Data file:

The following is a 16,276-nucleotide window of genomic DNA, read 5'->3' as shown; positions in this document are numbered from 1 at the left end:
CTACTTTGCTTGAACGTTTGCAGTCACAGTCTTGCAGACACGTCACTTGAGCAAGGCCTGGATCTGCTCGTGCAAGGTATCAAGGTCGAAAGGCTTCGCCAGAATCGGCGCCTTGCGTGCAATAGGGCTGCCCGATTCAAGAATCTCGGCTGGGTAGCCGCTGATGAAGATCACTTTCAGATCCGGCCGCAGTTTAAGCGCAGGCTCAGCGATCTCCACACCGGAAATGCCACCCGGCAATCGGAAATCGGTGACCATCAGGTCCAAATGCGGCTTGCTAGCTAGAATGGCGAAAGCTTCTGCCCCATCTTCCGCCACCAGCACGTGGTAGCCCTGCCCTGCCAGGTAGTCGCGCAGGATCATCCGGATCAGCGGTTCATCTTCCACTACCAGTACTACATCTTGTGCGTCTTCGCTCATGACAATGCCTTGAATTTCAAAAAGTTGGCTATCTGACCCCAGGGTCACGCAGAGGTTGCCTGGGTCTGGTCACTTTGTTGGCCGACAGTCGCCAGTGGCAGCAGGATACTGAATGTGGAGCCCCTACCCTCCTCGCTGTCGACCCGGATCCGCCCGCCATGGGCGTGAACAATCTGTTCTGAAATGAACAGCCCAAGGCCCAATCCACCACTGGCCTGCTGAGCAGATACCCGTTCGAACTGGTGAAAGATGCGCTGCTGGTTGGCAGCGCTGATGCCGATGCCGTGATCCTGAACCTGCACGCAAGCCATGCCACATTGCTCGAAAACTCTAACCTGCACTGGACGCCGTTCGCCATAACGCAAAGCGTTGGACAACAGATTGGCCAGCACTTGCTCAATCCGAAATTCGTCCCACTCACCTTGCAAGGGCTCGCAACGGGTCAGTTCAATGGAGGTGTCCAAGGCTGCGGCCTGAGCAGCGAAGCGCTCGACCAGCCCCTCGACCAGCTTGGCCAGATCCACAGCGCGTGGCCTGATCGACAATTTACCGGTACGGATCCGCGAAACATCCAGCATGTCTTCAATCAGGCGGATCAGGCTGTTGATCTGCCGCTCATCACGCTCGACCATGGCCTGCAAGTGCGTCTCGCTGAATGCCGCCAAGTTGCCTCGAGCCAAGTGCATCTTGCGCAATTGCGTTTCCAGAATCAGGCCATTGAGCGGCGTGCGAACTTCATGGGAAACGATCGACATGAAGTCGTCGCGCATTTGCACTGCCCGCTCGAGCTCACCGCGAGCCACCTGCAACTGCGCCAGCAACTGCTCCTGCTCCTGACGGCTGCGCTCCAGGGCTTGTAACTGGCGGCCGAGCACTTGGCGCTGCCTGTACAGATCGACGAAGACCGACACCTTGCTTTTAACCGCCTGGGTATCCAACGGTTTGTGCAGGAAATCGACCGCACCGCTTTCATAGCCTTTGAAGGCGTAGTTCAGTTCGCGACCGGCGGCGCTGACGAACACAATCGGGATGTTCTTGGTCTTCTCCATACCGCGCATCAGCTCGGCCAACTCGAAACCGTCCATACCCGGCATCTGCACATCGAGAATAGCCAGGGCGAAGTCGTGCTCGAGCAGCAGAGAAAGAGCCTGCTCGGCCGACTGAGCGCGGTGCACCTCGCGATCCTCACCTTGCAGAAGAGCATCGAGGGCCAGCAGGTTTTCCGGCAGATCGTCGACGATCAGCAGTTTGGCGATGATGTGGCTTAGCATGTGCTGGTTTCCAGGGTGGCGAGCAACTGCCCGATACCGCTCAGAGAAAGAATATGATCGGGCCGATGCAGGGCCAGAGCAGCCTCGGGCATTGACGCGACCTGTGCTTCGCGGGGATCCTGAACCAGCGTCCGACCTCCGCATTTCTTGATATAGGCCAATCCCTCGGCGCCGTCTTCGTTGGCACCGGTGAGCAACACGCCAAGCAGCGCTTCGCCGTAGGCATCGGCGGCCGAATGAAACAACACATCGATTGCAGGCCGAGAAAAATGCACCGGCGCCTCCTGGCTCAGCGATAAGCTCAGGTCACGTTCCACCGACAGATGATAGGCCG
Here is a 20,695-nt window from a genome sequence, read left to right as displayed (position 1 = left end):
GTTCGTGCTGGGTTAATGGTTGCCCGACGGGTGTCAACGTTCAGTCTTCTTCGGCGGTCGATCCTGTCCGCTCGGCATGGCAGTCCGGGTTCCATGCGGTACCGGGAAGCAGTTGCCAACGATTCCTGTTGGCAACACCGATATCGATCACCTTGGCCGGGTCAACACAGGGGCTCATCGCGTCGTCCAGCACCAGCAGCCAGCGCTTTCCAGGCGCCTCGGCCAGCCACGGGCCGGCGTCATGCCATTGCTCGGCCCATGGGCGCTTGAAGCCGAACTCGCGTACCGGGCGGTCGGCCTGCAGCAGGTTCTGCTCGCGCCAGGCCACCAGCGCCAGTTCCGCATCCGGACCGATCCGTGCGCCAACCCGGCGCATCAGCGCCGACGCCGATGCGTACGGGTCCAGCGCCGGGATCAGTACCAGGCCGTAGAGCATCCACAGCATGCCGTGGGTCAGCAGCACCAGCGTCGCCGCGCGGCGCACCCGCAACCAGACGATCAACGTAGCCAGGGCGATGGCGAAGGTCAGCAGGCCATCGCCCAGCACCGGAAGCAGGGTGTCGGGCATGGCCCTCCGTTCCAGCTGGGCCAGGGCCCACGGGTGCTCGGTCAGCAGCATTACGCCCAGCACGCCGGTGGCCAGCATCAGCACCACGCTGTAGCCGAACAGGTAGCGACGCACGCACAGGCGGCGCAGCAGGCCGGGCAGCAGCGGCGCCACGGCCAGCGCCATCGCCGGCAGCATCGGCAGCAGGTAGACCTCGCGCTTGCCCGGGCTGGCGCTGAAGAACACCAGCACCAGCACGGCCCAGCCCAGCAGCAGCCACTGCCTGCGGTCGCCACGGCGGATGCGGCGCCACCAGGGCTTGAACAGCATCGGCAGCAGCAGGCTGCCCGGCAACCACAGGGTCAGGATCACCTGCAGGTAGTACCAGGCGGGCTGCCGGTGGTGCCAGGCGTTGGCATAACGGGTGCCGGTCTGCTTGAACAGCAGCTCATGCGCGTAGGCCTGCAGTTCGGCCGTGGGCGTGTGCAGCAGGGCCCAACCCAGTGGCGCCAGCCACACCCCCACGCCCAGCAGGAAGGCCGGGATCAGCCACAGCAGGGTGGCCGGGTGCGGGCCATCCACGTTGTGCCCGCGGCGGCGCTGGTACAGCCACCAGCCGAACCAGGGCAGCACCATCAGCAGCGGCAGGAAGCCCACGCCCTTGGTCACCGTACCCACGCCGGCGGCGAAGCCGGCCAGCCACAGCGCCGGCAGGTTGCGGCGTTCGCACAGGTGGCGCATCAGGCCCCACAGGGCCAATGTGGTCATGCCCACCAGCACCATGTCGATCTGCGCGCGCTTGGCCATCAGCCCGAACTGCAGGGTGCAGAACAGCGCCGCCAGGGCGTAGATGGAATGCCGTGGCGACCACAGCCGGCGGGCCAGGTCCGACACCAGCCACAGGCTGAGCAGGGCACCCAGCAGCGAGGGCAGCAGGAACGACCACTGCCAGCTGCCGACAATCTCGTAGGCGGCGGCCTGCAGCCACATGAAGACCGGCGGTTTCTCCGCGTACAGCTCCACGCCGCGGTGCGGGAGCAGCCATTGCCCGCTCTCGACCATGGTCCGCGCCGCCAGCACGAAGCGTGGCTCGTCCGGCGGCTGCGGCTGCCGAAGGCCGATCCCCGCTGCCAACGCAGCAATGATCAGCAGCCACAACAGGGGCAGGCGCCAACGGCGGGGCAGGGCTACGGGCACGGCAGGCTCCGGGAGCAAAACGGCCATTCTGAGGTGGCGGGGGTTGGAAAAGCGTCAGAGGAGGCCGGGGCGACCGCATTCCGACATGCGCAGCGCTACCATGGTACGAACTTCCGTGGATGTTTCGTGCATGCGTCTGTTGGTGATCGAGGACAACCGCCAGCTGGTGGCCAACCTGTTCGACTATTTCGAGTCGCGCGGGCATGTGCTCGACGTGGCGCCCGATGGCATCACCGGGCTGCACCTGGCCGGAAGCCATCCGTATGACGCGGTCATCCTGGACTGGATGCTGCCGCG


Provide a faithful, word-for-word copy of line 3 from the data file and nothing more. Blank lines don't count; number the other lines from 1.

Here is a 20,695-nt window from a genome sequence, read left to right as displayed (position 1 = left end):